A new USA Today/Gallup Poll finds that demonstrations at town hall sessions touting Obamacare are making folks more sympathetic to the protestors.
In the survey of 1,000 adults taken this week, 34 percent say demonstrations at the hometown sessions have made them more sympathetic to the protesters' views; 21 percent say they are less sympathetic.
Meanwhile, Independents by 2-to-1 — 35 percent-16 percent — say they are more sympathetic to the protesters now.
White House adviser David Axelrod debunked the survey's methodology, arguing that those who report being more sympathetic to the protesters were prone to have been on that side from the beginning.
"There is a media fetish about these things," Axelrod said of the protests, "but I don't think this has changed much" when it comes to public opinion.
In other poll findings: The forums have grabbed public attention: Seven in 10 respondents say they are following the news closely. A 57 percent majority of those surveyed, including six in 10 independents, say a major factor behind the protests are concerns that average citizens had well before the meetings took place; 48 percent say efforts by activists to create organized opposition to the healthcare bills are a major factor. There's some tolerance for loud voices: 51 percent say individuals making "angry attacks" on a healthcare bill are an example of "democracy in action" rather than "abuse of democracy." Some actions are seen as going too far. Six in 10 say shouting down supporters of a bill is an abuse of democracy. On that question, unlike most others, there isn't much of a partisan divide: 69 percent of Democrats and 58 percent of Republicans agree.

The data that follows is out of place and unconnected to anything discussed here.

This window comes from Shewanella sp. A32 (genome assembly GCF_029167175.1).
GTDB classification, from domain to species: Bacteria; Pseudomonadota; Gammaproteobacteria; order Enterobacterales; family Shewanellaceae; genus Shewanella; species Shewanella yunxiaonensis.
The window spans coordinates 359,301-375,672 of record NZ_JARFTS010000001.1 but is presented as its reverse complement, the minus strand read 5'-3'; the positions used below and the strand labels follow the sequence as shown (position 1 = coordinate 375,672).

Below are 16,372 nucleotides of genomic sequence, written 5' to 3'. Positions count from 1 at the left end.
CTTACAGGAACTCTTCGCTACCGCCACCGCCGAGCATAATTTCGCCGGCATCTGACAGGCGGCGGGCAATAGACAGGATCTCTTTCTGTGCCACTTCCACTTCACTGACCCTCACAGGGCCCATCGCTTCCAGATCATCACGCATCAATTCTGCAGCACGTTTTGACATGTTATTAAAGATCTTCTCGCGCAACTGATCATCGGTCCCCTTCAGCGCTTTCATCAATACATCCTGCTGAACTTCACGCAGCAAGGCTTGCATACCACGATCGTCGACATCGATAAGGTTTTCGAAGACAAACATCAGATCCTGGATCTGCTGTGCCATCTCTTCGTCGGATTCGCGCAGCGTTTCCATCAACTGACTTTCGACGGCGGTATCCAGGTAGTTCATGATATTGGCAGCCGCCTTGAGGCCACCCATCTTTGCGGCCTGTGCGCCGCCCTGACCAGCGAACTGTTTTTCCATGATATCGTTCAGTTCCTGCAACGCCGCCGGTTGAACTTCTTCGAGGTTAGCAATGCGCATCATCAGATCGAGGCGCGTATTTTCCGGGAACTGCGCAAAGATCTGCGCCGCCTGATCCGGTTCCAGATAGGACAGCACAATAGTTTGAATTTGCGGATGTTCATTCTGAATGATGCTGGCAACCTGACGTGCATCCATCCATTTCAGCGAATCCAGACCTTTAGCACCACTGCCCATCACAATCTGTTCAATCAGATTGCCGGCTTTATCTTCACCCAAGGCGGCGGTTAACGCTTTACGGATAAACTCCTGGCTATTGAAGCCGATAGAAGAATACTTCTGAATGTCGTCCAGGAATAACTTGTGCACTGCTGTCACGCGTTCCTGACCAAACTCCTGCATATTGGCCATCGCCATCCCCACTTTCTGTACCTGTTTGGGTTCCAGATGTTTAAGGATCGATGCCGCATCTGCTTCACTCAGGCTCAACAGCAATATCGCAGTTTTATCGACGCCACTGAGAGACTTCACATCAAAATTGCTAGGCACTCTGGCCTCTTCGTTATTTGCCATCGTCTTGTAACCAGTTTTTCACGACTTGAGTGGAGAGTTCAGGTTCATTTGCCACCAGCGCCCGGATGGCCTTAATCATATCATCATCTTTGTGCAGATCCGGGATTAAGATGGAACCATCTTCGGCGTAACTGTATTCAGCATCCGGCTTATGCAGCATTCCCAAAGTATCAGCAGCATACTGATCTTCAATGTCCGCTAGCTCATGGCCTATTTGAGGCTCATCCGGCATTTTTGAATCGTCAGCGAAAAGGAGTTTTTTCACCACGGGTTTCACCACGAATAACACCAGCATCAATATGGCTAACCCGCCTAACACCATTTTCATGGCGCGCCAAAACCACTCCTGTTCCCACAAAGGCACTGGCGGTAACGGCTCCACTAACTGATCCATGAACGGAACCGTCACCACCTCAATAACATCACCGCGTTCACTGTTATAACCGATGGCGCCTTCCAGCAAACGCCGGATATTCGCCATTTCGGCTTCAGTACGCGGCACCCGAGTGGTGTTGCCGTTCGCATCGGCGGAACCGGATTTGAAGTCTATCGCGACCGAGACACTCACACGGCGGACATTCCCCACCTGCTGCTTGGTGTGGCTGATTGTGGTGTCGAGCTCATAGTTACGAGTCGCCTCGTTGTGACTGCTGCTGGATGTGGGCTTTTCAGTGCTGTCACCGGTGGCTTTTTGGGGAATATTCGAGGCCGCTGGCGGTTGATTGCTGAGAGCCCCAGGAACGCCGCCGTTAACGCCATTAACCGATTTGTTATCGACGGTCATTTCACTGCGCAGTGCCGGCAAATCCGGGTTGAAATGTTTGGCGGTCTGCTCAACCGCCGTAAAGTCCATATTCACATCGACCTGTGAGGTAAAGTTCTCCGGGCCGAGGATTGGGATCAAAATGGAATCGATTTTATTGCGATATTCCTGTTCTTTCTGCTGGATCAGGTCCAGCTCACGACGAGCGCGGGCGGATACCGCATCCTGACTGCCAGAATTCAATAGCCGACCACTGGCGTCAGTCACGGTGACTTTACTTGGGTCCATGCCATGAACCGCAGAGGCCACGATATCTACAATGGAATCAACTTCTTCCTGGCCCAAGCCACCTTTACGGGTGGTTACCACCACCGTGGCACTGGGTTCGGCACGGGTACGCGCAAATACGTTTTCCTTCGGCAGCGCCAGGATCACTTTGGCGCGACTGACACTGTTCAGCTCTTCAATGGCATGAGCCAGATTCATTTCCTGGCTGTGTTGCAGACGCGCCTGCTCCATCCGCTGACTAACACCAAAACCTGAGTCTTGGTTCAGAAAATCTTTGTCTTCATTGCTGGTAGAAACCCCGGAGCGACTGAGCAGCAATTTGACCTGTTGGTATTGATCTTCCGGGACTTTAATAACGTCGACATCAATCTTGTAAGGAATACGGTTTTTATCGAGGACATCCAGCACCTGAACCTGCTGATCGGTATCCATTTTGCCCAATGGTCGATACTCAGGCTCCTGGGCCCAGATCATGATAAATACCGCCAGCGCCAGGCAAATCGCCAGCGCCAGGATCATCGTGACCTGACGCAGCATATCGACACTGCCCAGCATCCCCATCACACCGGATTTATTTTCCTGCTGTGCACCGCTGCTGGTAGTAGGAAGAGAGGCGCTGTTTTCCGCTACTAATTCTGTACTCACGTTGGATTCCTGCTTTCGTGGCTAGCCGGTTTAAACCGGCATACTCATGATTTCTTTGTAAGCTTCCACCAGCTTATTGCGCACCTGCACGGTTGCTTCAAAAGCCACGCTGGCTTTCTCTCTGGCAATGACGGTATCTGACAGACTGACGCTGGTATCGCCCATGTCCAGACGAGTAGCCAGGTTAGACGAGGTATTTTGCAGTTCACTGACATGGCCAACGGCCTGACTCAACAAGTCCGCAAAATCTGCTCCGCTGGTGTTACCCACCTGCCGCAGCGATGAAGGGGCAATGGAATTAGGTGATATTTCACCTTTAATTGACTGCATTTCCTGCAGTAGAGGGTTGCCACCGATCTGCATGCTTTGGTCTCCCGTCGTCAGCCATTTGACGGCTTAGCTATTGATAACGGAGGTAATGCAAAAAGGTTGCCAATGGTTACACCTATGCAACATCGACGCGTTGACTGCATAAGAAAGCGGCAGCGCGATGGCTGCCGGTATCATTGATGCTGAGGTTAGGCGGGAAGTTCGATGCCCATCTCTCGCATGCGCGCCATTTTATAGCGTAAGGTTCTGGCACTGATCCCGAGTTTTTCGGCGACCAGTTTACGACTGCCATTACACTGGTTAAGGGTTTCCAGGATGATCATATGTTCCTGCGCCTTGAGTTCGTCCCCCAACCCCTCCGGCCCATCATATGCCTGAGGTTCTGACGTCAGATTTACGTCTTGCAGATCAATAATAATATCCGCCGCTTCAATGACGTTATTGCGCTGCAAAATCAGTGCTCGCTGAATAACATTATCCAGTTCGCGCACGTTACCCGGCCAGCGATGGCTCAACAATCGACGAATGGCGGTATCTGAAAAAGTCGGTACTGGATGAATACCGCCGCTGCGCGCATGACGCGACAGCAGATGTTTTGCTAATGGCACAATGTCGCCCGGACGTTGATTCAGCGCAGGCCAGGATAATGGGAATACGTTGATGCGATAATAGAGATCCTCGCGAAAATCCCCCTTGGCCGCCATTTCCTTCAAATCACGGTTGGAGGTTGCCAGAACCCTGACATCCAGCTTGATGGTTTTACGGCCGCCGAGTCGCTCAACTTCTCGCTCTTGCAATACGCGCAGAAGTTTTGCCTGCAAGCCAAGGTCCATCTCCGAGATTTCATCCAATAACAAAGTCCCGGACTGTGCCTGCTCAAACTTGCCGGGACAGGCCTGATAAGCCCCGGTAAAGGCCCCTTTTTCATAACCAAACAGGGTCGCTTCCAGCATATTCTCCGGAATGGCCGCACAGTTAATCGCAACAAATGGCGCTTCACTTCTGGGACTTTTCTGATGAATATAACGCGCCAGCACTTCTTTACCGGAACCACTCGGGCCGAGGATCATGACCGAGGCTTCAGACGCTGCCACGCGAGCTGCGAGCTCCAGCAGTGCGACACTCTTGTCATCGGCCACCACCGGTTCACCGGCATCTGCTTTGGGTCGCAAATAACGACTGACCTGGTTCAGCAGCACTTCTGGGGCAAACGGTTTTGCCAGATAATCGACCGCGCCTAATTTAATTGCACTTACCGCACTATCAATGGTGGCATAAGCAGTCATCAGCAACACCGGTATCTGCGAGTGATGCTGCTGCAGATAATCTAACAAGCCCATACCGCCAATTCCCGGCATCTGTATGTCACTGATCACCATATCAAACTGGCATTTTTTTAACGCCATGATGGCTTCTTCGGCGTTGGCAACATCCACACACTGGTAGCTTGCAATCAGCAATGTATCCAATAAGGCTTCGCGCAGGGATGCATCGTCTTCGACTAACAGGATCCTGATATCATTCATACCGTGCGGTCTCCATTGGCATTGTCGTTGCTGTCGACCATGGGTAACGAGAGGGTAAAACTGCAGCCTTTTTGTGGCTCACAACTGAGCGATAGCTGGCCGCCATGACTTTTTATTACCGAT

"No one condones the actions of those who disrupt public events," House Republican leader John Boehner of Ohio wrote in a recent USA Today op-ed. "But those in Washington who dismiss the frustration of the American people and call it 'manufactured' do so at their own peril."
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